Penn State kicker Joey Julius first gained notice for his unusual size and then for using that size to his advantage with some crunching hits on opposing kick returners. Now the redshirt sophomore, listed at 5 feet 10 inches and 258 pounds, is opening up about his struggles with a condition closely related to his size: binge eating disorder.

In a lengthy message recently posted to Facebook, Julius said that he had “decided to go public” about a stint at a St. Louis facility which treats eating disorders, one that took place from May 9 to July 26 and which caused him to miss practices with the Nittany Lions. “Due to my increase in not only weight but also depression and anxiety my team physicians started to notice not only a change in my overall happiness but also my performance as a normal human being,” he wrote.

“Although I showed signs of [bulimia] through stints of purging from extreme anxiety placed on myself I am certain that binge eating disorder is my true diagnosis,” Julius wrote. Head Coach James Franklin and other Penn State staffers “noticed that I was not myself and that I needed extensive care,” Julius continued.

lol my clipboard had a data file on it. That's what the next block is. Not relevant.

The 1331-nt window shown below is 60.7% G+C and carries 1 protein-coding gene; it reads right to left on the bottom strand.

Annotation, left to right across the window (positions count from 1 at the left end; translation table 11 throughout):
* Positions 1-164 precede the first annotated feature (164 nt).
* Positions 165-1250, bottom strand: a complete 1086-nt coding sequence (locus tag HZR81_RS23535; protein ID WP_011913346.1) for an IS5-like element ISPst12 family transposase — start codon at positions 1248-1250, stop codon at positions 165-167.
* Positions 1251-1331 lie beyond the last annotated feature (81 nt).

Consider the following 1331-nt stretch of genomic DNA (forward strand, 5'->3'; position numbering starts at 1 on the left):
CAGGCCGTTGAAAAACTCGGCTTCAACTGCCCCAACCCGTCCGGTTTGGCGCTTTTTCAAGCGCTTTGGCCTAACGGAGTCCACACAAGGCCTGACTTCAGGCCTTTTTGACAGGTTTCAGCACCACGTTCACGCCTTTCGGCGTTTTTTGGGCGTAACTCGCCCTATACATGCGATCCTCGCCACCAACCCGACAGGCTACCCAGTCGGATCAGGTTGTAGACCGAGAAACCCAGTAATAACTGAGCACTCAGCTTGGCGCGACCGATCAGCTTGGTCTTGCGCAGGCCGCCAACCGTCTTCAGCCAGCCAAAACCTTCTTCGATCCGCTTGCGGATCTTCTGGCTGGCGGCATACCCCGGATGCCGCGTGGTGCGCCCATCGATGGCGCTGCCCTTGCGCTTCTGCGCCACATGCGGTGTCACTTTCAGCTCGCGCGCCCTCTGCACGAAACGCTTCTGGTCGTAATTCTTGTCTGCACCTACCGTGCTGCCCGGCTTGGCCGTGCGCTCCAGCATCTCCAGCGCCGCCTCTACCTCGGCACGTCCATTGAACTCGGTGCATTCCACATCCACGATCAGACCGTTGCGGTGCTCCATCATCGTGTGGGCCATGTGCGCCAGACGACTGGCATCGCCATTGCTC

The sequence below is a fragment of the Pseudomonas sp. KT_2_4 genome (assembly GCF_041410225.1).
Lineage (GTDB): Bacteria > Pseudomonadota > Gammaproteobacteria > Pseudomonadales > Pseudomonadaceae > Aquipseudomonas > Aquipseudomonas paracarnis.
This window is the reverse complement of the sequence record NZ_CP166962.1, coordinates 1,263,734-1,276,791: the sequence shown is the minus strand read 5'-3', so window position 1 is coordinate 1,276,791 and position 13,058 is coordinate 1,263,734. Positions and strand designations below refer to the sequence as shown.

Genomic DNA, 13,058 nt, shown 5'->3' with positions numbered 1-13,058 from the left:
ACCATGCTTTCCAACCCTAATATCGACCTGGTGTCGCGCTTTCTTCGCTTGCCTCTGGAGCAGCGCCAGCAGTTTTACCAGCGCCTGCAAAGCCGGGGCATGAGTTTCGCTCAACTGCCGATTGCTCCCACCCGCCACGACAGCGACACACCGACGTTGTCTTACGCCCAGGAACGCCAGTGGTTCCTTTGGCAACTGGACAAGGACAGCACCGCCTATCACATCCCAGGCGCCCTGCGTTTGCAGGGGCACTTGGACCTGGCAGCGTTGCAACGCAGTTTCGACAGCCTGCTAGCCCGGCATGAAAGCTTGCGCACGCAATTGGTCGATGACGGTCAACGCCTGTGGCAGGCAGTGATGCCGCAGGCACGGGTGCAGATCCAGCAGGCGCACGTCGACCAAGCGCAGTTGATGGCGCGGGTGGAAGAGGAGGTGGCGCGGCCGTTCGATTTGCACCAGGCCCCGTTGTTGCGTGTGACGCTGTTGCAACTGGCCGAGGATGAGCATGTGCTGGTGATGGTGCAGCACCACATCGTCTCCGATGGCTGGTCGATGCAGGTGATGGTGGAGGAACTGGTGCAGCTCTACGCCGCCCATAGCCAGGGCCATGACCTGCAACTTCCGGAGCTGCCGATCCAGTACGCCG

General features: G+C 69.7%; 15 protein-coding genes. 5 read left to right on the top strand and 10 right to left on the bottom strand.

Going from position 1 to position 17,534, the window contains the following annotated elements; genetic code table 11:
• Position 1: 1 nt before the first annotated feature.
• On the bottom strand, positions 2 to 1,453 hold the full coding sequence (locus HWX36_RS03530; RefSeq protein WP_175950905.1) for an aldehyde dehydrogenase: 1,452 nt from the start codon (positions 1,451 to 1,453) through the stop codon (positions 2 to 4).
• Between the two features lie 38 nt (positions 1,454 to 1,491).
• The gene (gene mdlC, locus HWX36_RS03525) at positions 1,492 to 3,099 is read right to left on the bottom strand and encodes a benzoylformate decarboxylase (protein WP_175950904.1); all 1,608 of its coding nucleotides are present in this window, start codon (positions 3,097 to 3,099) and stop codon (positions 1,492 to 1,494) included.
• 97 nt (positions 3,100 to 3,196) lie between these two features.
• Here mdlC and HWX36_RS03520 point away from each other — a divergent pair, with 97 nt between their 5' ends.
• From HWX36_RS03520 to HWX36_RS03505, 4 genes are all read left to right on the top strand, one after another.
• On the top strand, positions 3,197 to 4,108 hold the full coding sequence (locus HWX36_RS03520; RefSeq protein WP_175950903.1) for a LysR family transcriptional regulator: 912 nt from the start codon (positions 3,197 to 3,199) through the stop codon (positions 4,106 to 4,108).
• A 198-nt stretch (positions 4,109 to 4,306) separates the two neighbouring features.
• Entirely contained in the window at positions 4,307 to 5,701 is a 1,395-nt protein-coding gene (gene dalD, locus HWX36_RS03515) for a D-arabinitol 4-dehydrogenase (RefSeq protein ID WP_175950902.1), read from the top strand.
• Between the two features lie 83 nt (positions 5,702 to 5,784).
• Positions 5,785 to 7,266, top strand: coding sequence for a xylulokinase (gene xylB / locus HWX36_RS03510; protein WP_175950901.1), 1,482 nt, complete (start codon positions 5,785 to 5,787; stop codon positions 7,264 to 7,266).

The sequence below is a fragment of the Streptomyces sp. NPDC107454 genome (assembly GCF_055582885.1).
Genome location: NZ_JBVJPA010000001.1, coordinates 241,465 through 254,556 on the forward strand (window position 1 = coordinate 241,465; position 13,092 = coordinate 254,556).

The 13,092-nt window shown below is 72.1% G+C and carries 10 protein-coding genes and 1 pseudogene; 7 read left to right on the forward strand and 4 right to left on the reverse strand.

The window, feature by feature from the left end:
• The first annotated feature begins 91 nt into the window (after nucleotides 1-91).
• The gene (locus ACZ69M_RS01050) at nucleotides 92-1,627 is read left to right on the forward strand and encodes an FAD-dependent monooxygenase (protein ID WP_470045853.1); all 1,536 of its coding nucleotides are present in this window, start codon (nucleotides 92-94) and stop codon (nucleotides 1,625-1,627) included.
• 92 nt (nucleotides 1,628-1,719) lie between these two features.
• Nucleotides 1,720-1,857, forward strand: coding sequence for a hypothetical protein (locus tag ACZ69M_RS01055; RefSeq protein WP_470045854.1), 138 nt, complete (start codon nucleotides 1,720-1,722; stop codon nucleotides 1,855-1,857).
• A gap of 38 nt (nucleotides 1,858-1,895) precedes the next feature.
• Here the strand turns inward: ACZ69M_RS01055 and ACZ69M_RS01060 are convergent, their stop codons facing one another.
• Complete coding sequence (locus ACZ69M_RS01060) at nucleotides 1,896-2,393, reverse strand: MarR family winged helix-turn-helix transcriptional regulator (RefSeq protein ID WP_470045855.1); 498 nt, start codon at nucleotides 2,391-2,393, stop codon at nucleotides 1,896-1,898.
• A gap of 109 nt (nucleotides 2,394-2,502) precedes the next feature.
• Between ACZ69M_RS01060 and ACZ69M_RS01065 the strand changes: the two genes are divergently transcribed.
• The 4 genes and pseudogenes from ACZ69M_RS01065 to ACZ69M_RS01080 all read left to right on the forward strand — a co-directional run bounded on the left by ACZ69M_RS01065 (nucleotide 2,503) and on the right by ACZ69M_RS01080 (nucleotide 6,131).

Julius earned the place-kicking job last season and immediately became a fan favorite at Beaver Stadium, but his performance worsened as the season went on. He was eventually replaced by then-redshirt sophomore Tyler Davis, who continues to handle field goals while Julius boots the kickoffs.

It is in that role that Julius gained national attention this season for a pair of hits, on Kent State’s Zaquon Tyson and Michigan’s Jourdan Lewis. In a game Saturday, Minnesota’s Jaylen Waters seemed to single out Julius for punishment, wrestling the kicker to the ground on one play and delivering a huge hit on another, for which the Gopher was ejected. Video of the four incidents is below:

According to the National Eating Disorders Association, binge eating disorder affects 3.5 percent of women, 2 percent of men and up to 1.6 percent of adolescents of either gender. It is “characterized by recurrent episodes of eating large quantities of food (often very quickly and to the point of discomfort); a feeling of a loss of control during the binge; experiencing shame, distress or guilt afterwards; and not regularly using unhealthy compensatory measures (e.g., purging) to counter the binge eating,” the NEDA states, adding, “Binge eating disorder is a severe, life-threatening and treatable eating disorder.”

“We are very proud of Joe and fully support him as he deals with these personal matters,” Franklin said in a statement (via the Daily Collegian). “However, as is our policy, we do not discuss the medical affairs of our student-athletes. We ask for others to be supportive and respectful, as well!”

In his Facebook post, Julius wrote, “If anyone, and I mean anyone, guy or girl, is struggling with the the same or anything similar, please message me, as I will be in immediate contact to help in any way I can to provide information or insight on my struggles and I would love to help.”